Making more sustainable fashion choices doesn't require a massive lifestyle change.
Puffer jackets and vests have become the popular choice of winter coat for many, but at what cost to the environment, ducks and factory workers?
The puffer jacket has become an iconic staple of many people's winter wardrobe. Here are some ways to shop for yours in the most eco-friendly and ethical way.
Visible mending places clothing at the centre of a protest movement.
Sewers with attitude are tackling fast fashion one stitch at a time.
You probably don’t remember the Kathie Lee sweatshop scandal of the mid-1990s. What about the more recent debacles?
AP Photo/Michael Schmelling
People who see themselves as conscientious consumers often buy items made by companies that violate their values because it's hard to keep that information in mind.
Nearly everyone owns a pair of white sneakers. But what are the different materials required to make a sneaker?
Iconic Stan Smiths can be styled with almost anything, but most white sneakers are costly to the environment. Lucky for us, there are many sustainable alternatives that are just as cool.
Our behaviour is far more selfish than we might like to believe.
British actress Emma Watson was featured in Marie Claire’s sustainability issue: She wears only sustainable clothing on the red carpet.
(AP Photo/Michel Euler)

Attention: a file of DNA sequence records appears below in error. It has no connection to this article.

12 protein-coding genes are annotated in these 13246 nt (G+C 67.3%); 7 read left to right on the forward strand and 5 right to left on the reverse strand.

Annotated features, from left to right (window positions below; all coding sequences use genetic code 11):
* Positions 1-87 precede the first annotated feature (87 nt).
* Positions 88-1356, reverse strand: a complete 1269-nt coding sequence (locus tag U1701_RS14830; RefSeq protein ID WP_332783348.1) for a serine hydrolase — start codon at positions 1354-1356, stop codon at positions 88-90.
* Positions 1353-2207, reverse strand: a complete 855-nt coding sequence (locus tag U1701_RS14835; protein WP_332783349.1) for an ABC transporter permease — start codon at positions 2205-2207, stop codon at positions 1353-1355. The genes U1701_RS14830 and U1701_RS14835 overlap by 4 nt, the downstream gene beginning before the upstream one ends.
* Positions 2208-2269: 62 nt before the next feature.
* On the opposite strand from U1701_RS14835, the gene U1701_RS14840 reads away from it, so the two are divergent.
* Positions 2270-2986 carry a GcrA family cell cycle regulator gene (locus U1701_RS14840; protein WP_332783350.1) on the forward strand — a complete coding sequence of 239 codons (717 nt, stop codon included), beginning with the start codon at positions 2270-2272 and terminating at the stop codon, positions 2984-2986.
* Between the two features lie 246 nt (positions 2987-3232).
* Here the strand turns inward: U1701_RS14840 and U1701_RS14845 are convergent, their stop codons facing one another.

Climate change needs to be front and centre in fashion, which is one of the most polluting industries. Fashion magazines can help consumers to embrace more sustainable lifestyles.
A model wears one of the author’s original zero waste designs.
The scale of fast fashion is so massive it can easily eclipse sustainability initiatives. We need investment in new technologies to revolutionise the industry.
A floral wreath made from vegan leather designed by Sofia Moreno-Marcos and York Hon John Liang in 2014.
Conventional leather is fraught with ethical and environmental issues. But leather grown from fermented kombucha tea offers consumers a glimpse of a DIY, sustainable future.
Michal Jastrzebski / shutterstock.com
As a remedy to rampant consumerism and the throwaway culture of fast-fashion, a few clothing brands actively encourage their customers to buy less.
Iris van Herpen’s exhibition featuring 3D-printing technology, computer modeling, and engraving constructed in collaboration with architects, engineers and digital design specialists.
EPA/ERIK S. LESSER
The fashion industry attracts creative young minds. But to succeed as a designer in a time of rapid technological change, knowledge of maths and science is invaluable.
A dress by designer Iris van Herpen, who, with her runway designs, challenges common fashion norms and beliefs.
Fast fashion is the second most wasteful industry on Earth. But with the creation of dresses that charge cellphones and clothes made from recycled bottles, we could be on the verge of a green fashion revolution.